Together with VisitBritain, we actively monitor inbound tourism trends to the UK. The latest figures predict a 27% growth in tourism visits between 2015 and 2020. International tourism has had a very strong summer, with August setting a new inbound record for that month with 3.8 million visits—up 2% on the same month last year—and July having the highest ever figure for that month.
Wales has seen the biggest rise in overseas visitors to the UK in 2016, and it is the only part of the UK to feature in the “Lonely Planet” guide’s list of the best places to visit in 2017. Hopefully, there will be many more. Does the Minister appreciate that there is great uncertainty in the sector over what Brexit will mean in practice? This means that we need Ministers to listen hard, have a plan and work closely with the Welsh Government to ensure that Welsh tourism goes from strength to strength.
The hon. Lady is right: the number of international visitors to Wales is up 15% and the figure for domestic visitors is 4%. That is a tribute to the hard work of VisitWales and VisitBritain. With the “Lonely Planet” guide placing north Wales in its top places to visit and with the Champions League final being played in Cardiff in June, things can only get better next year. I can reassure the hon. Lady that I meet Ministers from all the devolved Administrations regularly, and that we want to work closely to ensure that more people come to Britain, and that means all parts of Britain, and Wales.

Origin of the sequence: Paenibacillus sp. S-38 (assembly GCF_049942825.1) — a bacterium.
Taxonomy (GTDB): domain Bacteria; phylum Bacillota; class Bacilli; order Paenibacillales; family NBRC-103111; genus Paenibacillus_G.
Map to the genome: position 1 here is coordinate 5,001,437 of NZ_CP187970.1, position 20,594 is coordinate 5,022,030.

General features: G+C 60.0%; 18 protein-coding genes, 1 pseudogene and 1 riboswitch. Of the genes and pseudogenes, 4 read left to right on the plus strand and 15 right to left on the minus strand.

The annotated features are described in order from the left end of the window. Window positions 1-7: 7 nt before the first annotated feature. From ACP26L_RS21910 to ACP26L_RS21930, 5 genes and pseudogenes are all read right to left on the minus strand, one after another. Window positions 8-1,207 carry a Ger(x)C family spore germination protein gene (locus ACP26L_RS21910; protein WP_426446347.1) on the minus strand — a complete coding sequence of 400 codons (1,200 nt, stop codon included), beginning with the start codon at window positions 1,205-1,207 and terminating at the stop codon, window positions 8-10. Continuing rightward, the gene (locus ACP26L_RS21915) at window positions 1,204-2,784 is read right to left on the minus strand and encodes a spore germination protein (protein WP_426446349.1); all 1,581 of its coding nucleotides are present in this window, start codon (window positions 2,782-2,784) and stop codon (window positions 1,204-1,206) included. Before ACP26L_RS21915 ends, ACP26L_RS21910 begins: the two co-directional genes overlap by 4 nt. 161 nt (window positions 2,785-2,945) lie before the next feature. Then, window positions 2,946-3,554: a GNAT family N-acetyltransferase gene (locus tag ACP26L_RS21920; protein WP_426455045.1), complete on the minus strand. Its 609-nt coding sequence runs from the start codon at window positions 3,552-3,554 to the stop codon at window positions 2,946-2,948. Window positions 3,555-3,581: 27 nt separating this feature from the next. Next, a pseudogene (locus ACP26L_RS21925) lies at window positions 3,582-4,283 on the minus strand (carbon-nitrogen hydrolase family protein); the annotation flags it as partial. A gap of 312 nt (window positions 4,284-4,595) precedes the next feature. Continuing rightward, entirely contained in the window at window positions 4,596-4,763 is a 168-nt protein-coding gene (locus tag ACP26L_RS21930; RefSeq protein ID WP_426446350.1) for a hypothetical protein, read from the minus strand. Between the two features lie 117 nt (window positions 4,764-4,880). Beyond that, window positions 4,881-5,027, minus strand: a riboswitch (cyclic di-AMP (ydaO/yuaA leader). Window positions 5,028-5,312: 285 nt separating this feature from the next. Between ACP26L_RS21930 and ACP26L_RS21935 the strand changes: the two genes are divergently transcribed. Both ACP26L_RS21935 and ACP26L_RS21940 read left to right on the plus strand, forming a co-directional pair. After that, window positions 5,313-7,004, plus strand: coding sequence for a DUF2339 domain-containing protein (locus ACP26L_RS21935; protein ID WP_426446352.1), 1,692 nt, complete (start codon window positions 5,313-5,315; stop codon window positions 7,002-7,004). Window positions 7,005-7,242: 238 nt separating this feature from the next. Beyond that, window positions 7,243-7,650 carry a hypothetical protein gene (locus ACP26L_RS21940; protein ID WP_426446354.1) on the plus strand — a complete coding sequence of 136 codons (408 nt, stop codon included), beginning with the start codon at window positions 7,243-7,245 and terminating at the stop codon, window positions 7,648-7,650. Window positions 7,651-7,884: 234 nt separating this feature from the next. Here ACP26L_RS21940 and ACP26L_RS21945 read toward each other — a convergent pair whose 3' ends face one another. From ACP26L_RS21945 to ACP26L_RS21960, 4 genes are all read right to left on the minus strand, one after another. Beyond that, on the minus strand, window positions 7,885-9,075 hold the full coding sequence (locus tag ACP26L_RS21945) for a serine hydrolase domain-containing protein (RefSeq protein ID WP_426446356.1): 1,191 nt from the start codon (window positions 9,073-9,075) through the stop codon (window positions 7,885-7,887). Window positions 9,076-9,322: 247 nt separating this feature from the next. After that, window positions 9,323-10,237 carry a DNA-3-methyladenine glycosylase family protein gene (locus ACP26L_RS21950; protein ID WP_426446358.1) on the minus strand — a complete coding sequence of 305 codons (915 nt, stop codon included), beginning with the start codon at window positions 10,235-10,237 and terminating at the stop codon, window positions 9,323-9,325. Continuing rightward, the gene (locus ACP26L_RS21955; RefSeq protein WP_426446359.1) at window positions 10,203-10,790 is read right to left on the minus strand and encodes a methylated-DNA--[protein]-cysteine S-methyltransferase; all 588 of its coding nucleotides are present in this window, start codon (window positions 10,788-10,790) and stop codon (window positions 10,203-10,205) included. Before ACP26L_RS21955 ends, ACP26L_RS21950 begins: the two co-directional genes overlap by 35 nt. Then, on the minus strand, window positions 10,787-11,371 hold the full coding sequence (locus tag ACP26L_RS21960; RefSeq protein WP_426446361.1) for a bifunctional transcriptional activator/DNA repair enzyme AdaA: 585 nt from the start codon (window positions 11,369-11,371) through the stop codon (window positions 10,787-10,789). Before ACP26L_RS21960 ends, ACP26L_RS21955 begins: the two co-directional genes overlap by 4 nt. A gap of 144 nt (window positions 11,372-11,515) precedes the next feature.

What a fortunate and apparently prosperous fellow Mr Turner is! We are always pleased to get a bit of additional information.
The “Lonely Planet” guide must be in a galaxy far, far away if it does not mention Yorkshire. We in Yorkshire demand a greater share of all the people who come here. Too many tourists come to London but do not go beyond it. When are we going to get the balance right?
Visits to Yorkshire are in good health. One of the Government’s ambitions under the tourism action plan is to ensure that people get out of London and visit the rest of the country, and we are supporting that with the £40 million Discover England fund. I encourage the Yorkshire tourism industry to see whether it can apply for additional funds.
Like most of the sector, the Cornish tourist industry enjoyed a bumper summer, but there is still a degree of uncertainty about the impact on the industry of leaving the EU. What conversations has the Minister had with the Secretary of State for Exiting the European Union to ensure that the voice of the tourist industry is heard in the negotiations?
Cornwall has had many of my tourism pounds over the past few years. I reassure my hon. Friend and the whole House that we regularly meet the tourism industry as a whole. We have discussed Brexit issues at significant length and continue to do so. We have round tables and the Tourism Industry Council, and there are many other forums at which such issues are discussed. We are working hard to ensure that the industry’s concerns are represented.
The Department and I are sympathetic towards cutting VAT on attractions and accommodation. However, the industry needs to make that argument to the Treasury, not to us.
Sadly, I do not own an island, but I do live in the glorious Ribble Valley. The falling pound should mean that far more foreign tourists look favourably at the United Kingdom. The Crown jewels may be in the Tower of London, but the real crown jewels are in the UK’s regions, whether Yorkshire, Wales or the Isle of Wight. What more can be done to attract tourism away from London and into the regions?
As I said earlier, we are working hard to ensure that we get visitors out of London and into the regions. I encourage my hon. Friend and his local destination organisation to apply for Discover England funding to ensure that we can attract visitors to all parts of the country, including Lancashire and his constituency, where one can purchase the finest sticky toffee pudding I have ever had.